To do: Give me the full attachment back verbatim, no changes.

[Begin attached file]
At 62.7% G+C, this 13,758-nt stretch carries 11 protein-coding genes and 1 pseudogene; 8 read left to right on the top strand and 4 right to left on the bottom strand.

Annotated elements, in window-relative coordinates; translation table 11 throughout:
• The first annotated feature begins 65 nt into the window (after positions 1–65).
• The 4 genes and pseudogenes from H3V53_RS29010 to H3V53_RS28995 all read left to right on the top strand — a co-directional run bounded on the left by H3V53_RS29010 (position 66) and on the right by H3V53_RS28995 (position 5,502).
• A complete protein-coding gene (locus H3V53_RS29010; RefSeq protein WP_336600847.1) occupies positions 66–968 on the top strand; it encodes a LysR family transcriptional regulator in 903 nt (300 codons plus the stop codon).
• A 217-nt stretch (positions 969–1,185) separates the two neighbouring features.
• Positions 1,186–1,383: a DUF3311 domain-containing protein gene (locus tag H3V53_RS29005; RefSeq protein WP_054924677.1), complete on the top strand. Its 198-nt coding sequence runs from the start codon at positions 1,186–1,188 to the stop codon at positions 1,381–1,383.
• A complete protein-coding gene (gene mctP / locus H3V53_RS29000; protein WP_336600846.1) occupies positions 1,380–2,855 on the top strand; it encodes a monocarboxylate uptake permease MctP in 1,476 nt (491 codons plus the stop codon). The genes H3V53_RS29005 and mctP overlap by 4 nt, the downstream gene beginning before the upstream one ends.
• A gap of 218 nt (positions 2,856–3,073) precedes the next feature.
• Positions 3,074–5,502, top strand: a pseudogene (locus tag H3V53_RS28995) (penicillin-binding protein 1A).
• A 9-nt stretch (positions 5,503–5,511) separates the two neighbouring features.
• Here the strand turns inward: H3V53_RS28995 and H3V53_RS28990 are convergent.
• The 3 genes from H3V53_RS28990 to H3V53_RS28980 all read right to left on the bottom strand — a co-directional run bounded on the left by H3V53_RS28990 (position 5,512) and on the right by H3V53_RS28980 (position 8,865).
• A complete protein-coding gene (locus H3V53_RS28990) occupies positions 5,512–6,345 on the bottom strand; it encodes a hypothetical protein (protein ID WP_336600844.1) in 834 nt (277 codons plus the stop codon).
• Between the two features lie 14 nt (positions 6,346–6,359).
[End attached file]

At 62.7% G+C, this 13,758-nt stretch carries 11 protein-coding genes and 1 pseudogene; 8 read left to right on the top strand and 4 right to left on the bottom strand.

Annotated elements, in window-relative coordinates; translation table 11 throughout:
• The first annotated feature begins 65 nt into the window (after positions 1–65).
• The 4 genes and pseudogenes from H3V53_RS29010 to H3V53_RS28995 all read left to right on the top strand — a co-directional run bounded on the left by H3V53_RS29010 (position 66) and on the right by H3V53_RS28995 (position 5,502).
• A complete protein-coding gene (locus H3V53_RS29010; RefSeq protein WP_336600847.1) occupies positions 66–968 on the top strand; it encodes a LysR family transcriptional regulator in 903 nt (300 codons plus the stop codon).
• A 217-nt stretch (positions 969–1,185) separates the two neighbouring features.
• Positions 1,186–1,383: a DUF3311 domain-containing protein gene (locus tag H3V53_RS29005; RefSeq protein WP_054924677.1), complete on the top strand. Its 198-nt coding sequence runs from the start codon at positions 1,186–1,188 to the stop codon at positions 1,381–1,383.
• A complete protein-coding gene (gene mctP / locus H3V53_RS29000; protein WP_336600846.1) occupies positions 1,380–2,855 on the top strand; it encodes a monocarboxylate uptake permease MctP in 1,476 nt (491 codons plus the stop codon). The genes H3V53_RS29005 and mctP overlap by 4 nt, the downstream gene beginning before the upstream one ends.
• A gap of 218 nt (positions 2,856–3,073) precedes the next feature.
• Positions 3,074–5,502, top strand: a pseudogene (locus tag H3V53_RS28995) (penicillin-binding protein 1A).
• A 9-nt stretch (positions 5,503–5,511) separates the two neighbouring features.
• Here the strand turns inward: H3V53_RS28995 and H3V53_RS28990 are convergent.
• The 3 genes from H3V53_RS28990 to H3V53_RS28980 all read right to left on the bottom strand — a co-directional run bounded on the left by H3V53_RS28990 (position 5,512) and on the right by H3V53_RS28980 (position 8,865).
• A complete protein-coding gene (locus H3V53_RS28990) occupies positions 5,512–6,345 on the bottom strand; it encodes a hypothetical protein (protein ID WP_336600844.1) in 834 nt (277 codons plus the stop codon).
• Between the two features lie 14 nt (positions 6,346–6,359).